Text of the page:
Monday, April 30, 2012

Making Our Way Around Venice, Italy

It looks like we've arrived in Venice...

We were told the sailing into Venice is one of the prettiest sights, so we were up at 5:30 a.m. Lots of little bridges and old buildings...

Our first glimpse of St. Mark’s Square so distinguishable by the tall campanile or bell tower...

The church of Santa Maria Della Salute on the left was soon to be known as “Barb’s church.”

Beautiful sunrise…

There wasn't a lot of canal traffic at that time of day.

As we reached the cruise terminal, the sun was just above the horizon.

And then it was time to get off the ship, and board our shuttle boat to St. Mark’s Square. Princess would be delivering the luggage to the different hotels, so we grabbed our carry-ons and got on the water taxi. This musical statue was right at the port.

Our first look at the buildings on the water.

Goodbye Pacific Princess! It was a fantastic cruise.

And we were off to our hotel. I must have loved the look of this building, because I took pictures of it several times like I hadn't seen it before. It is Santa Maria della Visitazione built beginning in 1493.

And a closer look at St. Mark’s Square with the Doge’s Palace on the right.

Barb and Jim in Zaccaria Square with our hotel in the background. Our room ended up being the one on the third floor on the left with the door open. It was a really good location overlooking the square.

Mmmm…yummy! I thought I would like Venice just fine!

Our rooms weren't ready, so we bought a water boat pass and got on one of the vaporettos to take a ride on the Grand Canal. In the background is the palace of the Duke (or Doge) of Venice and the seat of government from the 9th century to 1797.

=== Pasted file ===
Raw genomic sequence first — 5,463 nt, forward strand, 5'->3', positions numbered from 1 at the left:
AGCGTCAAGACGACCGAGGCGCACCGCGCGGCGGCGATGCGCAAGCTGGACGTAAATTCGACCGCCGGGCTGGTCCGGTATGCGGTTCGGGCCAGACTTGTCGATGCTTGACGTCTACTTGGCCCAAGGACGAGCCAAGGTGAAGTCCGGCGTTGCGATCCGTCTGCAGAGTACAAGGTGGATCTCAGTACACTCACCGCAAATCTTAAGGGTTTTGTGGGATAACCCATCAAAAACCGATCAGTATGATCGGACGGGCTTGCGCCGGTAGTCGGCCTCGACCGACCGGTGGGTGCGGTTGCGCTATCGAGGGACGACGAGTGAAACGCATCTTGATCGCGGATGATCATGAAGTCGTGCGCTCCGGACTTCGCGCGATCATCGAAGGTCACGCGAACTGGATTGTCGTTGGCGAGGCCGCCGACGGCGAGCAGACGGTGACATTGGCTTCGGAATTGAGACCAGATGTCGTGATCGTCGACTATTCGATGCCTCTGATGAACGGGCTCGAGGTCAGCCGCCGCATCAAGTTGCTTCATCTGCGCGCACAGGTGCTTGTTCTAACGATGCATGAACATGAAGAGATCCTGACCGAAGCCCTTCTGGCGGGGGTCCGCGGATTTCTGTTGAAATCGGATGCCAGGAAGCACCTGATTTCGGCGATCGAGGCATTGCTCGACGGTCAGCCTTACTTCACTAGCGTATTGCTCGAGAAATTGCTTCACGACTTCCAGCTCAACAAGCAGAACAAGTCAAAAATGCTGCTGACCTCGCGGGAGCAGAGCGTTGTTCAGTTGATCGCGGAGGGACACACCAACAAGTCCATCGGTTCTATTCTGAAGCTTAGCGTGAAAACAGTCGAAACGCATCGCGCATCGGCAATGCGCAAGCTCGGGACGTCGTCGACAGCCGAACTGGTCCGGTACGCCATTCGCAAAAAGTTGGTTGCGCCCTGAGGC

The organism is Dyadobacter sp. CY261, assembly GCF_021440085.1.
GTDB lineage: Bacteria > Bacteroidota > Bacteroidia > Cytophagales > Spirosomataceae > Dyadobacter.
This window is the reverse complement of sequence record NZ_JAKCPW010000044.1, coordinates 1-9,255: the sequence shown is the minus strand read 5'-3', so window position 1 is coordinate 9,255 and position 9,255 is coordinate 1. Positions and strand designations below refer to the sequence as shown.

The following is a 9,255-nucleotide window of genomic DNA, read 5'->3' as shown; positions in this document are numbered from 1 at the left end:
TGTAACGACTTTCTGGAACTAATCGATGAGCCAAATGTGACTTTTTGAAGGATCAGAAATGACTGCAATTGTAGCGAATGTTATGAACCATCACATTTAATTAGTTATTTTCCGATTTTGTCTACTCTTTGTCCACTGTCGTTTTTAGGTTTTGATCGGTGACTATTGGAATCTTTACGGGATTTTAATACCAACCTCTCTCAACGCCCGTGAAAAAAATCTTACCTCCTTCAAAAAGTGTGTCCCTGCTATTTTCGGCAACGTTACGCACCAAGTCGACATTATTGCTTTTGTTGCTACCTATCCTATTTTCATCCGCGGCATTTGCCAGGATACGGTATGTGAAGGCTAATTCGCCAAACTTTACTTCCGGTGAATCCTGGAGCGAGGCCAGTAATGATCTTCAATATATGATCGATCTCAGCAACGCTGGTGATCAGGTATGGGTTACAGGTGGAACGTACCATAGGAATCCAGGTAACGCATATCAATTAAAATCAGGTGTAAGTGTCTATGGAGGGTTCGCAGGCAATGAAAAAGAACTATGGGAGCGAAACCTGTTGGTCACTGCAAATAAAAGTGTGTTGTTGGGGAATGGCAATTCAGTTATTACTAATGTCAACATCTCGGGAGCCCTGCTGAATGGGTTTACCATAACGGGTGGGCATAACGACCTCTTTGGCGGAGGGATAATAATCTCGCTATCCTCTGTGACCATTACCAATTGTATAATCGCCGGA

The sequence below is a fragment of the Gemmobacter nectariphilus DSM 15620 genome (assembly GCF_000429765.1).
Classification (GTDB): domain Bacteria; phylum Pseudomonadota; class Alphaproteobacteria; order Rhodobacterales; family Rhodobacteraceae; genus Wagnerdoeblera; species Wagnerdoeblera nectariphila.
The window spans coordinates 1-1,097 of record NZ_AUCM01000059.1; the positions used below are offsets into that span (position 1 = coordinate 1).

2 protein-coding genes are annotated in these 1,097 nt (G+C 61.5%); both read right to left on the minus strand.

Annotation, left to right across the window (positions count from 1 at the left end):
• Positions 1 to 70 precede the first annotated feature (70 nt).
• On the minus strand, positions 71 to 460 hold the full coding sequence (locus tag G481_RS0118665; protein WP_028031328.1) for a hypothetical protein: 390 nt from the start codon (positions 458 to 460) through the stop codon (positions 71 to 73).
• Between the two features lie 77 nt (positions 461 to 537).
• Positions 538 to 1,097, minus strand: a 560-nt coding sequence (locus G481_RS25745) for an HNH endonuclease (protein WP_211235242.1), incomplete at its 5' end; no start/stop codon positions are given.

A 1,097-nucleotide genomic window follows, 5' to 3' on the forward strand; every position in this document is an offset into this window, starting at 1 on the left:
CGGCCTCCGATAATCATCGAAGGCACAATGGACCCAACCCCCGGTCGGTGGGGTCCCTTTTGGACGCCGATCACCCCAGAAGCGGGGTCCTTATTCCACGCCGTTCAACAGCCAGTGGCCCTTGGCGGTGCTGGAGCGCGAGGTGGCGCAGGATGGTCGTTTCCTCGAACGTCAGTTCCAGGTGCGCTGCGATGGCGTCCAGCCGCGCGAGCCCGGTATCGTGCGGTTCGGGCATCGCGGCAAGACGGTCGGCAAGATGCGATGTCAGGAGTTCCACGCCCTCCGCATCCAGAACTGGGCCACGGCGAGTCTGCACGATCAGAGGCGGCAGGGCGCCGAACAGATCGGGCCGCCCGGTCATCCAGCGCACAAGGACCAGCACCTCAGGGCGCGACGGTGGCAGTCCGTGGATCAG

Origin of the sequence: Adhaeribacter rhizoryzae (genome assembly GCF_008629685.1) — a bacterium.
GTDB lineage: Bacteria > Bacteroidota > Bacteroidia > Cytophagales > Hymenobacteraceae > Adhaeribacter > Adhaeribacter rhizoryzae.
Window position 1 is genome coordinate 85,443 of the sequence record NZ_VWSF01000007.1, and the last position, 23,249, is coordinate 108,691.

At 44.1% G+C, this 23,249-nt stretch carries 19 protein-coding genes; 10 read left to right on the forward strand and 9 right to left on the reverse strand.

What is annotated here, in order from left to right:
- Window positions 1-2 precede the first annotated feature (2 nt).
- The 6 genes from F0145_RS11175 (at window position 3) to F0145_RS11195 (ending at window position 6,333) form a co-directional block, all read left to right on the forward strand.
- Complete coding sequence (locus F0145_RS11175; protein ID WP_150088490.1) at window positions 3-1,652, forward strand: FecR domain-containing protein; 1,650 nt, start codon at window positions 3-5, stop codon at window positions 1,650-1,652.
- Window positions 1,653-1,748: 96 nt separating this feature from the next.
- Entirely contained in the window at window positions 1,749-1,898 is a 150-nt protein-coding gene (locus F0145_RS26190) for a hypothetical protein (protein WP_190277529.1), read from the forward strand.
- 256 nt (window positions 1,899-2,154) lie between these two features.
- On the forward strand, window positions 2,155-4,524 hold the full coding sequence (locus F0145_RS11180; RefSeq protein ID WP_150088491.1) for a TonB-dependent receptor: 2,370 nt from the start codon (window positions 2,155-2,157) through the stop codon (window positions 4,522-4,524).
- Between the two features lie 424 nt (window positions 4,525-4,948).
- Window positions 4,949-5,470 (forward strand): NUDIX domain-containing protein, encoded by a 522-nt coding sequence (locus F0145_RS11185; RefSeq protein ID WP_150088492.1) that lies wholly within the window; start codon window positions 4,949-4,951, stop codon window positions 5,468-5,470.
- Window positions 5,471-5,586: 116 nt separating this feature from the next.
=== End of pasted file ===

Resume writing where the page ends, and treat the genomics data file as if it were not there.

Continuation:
One of the many, many bridges on the canals. Venice is a series of 118 small islands separated by canals and linked by these bridges.

This is one of the “bus” stations, which the vaporettos pull up alongside. The system works much as a subway system only with boats.

We stopped at this restaurant, Trattoria da Nino, for lunch. We liked it so much we ended up going back a few nights later for dinner.

We’re looking pretty pleased with ourselves.

Ed…a man of many hats!

This is the church of San Zaccaria located directly across from our hotel. It is dedicated to St. Zacharias, the father of John the Baptist.

It is full of wonderful old paintings, from the floor to the ceiling. The cost of maintaining these churches is significant.

The church has a crypt, which is unusual for churches in Venice, and several doges are buried there. It is prone to flooding.

A monk walked by outside the church just to remind us that it was the real McCoy.

There are lots of these fountains all over Venice. I saw many people filling their water bottles, but I wasn’t that brave.

That evening we took the vaporetto to the end of the line to a residential area. If you get away from St. Mark’s Square, the prices in the restaurants go down substantially. Many residents bike to this station and then take the vaporettos to work.

Back at the hotel, we looked like we had been up since 5:30! Our rooms were on the 3rd floor, which had a small terrace with a swing. We quickly named it “our” terrace. The end of a long, but really superb, day.

The next morning we headed over to St. Mark’s Square thinking we would take a tour of the Doge’s Palace. We passed by the famous Bridge of Sighs, which linked the Palace with the prison building. The name came from the small windows on the bridge, providing the last direct sunlight that the prisoners might have felt for many years, perhaps forever.

The campanile, or bell tower, with St. Mark’s Basilica on the right. You can walk up the many steps in the tower to get a great view of the city. There were so many people in the Square that day. It was a long weekend for Italians, the next day being May Day, so everyone was off work.

The Basilica is so richly decorated that it is called the “golden church.” The acoustics inside are so unique that it is said that musical works by Venetian composers Vivaldi and Monteverdi do not sound the same when performed elsewhere.

Look at the intricate statues on top of the Basilica.